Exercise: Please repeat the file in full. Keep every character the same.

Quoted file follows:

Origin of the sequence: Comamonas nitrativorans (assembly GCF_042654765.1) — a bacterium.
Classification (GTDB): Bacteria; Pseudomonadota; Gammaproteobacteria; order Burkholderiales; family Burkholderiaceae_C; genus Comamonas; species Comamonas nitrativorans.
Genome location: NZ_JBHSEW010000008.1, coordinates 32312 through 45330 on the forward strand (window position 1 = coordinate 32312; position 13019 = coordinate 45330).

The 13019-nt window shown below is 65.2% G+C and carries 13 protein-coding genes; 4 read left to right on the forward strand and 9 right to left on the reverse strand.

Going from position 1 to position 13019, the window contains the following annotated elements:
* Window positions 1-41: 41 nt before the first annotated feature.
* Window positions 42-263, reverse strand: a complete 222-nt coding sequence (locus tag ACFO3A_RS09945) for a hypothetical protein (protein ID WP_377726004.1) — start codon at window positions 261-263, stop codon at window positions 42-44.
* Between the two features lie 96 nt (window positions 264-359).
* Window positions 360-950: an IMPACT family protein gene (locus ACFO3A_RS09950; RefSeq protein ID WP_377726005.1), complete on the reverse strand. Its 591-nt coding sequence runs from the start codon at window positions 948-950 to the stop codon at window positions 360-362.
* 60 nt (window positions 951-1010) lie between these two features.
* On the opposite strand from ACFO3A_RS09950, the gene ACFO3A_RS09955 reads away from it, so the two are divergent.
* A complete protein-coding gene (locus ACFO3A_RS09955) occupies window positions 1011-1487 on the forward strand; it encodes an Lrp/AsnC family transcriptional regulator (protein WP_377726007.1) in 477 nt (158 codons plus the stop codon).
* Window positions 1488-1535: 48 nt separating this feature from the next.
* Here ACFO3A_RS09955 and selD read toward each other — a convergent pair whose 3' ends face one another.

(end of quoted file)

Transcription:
Origin of the sequence: Comamonas nitrativorans (assembly GCF_042654765.1) — a bacterium.
Classification (GTDB): Bacteria; Pseudomonadota; Gammaproteobacteria; order Burkholderiales; family Burkholderiaceae_C; genus Comamonas; species Comamonas nitrativorans.
Genome location: NZ_JBHSEW010000008.1, coordinates 32312 through 45330 on the forward strand (window position 1 = coordinate 32312; position 13019 = coordinate 45330).

The 13019-nt window shown below is 65.2% G+C and carries 13 protein-coding genes; 4 read left to right on the forward strand and 9 right to left on the reverse strand.

Going from position 1 to position 13019, the window contains the following annotated elements:
* Window positions 1-41: 41 nt before the first annotated feature.
* Window positions 42-263, reverse strand: a complete 222-nt coding sequence (locus tag ACFO3A_RS09945) for a hypothetical protein (protein ID WP_377726004.1) — start codon at window positions 261-263, stop codon at window positions 42-44.
* Between the two features lie 96 nt (window positions 264-359).
* Window positions 360-950: an IMPACT family protein gene (locus ACFO3A_RS09950; RefSeq protein ID WP_377726005.1), complete on the reverse strand. Its 591-nt coding sequence runs from the start codon at window positions 948-950 to the stop codon at window positions 360-362.
* 60 nt (window positions 951-1010) lie between these two features.
* On the opposite strand from ACFO3A_RS09950, the gene ACFO3A_RS09955 reads away from it, so the two are divergent.
* A complete protein-coding gene (locus ACFO3A_RS09955) occupies window positions 1011-1487 on the forward strand; it encodes an Lrp/AsnC family transcriptional regulator (protein WP_377726007.1) in 477 nt (158 codons plus the stop codon).
* Window positions 1488-1535: 48 nt separating this feature from the next.
* Here ACFO3A_RS09955 and selD read toward each other — a convergent pair whose 3' ends face one another.